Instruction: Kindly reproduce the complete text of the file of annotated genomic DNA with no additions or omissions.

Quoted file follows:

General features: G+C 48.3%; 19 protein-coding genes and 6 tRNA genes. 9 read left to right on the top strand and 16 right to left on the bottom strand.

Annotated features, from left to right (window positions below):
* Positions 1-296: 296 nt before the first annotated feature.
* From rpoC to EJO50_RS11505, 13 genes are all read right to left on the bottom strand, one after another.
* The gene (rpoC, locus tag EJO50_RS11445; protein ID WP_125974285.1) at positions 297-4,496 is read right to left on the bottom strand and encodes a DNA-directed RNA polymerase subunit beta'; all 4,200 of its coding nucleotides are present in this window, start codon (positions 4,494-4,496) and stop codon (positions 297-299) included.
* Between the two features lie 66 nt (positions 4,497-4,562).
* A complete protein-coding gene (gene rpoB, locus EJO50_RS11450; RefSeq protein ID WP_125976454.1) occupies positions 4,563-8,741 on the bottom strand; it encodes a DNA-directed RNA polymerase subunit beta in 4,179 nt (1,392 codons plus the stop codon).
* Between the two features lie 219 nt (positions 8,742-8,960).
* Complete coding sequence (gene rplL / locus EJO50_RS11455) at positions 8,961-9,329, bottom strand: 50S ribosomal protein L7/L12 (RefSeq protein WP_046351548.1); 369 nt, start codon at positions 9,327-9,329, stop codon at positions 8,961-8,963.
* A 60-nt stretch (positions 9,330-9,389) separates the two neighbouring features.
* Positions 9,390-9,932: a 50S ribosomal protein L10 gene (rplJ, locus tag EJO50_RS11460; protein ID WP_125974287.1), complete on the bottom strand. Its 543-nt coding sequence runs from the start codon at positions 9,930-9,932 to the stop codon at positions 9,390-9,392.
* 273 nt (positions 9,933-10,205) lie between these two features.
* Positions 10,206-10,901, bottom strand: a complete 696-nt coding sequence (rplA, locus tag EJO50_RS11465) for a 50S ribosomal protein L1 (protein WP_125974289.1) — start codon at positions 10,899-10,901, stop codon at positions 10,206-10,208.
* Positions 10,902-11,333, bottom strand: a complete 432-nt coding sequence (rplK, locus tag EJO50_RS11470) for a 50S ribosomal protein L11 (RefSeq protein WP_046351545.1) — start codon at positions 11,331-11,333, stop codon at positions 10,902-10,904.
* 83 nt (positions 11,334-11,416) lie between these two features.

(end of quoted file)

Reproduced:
General features: G+C 48.3%; 19 protein-coding genes and 6 tRNA genes. 9 read left to right on the top strand and 16 right to left on the bottom strand.

Annotated features, from left to right (window positions below):
* Positions 1-296: 296 nt before the first annotated feature.
* From rpoC to EJO50_RS11505, 13 genes are all read right to left on the bottom strand, one after another.
* The gene (rpoC, locus tag EJO50_RS11445; protein ID WP_125974285.1) at positions 297-4,496 is read right to left on the bottom strand and encodes a DNA-directed RNA polymerase subunit beta'; all 4,200 of its coding nucleotides are present in this window, start codon (positions 4,494-4,496) and stop codon (positions 297-299) included.
* Between the two features lie 66 nt (positions 4,497-4,562).
* A complete protein-coding gene (gene rpoB, locus EJO50_RS11450; RefSeq protein ID WP_125976454.1) occupies positions 4,563-8,741 on the bottom strand; it encodes a DNA-directed RNA polymerase subunit beta in 4,179 nt (1,392 codons plus the stop codon).
* Between the two features lie 219 nt (positions 8,742-8,960).
* Complete coding sequence (gene rplL / locus EJO50_RS11455) at positions 8,961-9,329, bottom strand: 50S ribosomal protein L7/L12 (RefSeq protein WP_046351548.1); 369 nt, start codon at positions 9,327-9,329, stop codon at positions 8,961-8,963.
* A 60-nt stretch (positions 9,330-9,389) separates the two neighbouring features.
* Positions 9,390-9,932: a 50S ribosomal protein L10 gene (rplJ, locus tag EJO50_RS11460; protein ID WP_125974287.1), complete on the bottom strand. Its 543-nt coding sequence runs from the start codon at positions 9,930-9,932 to the stop codon at positions 9,390-9,392.
* 273 nt (positions 9,933-10,205) lie between these two features.
* Positions 10,206-10,901, bottom strand: a complete 696-nt coding sequence (rplA, locus tag EJO50_RS11465) for a 50S ribosomal protein L1 (protein WP_125974289.1) — start codon at positions 10,899-10,901, stop codon at positions 10,206-10,208.
* Positions 10,902-11,333, bottom strand: a complete 432-nt coding sequence (rplK, locus tag EJO50_RS11470) for a 50S ribosomal protein L11 (RefSeq protein WP_046351545.1) — start codon at positions 11,331-11,333, stop codon at positions 10,902-10,904.
* 83 nt (positions 11,334-11,416) lie between these two features.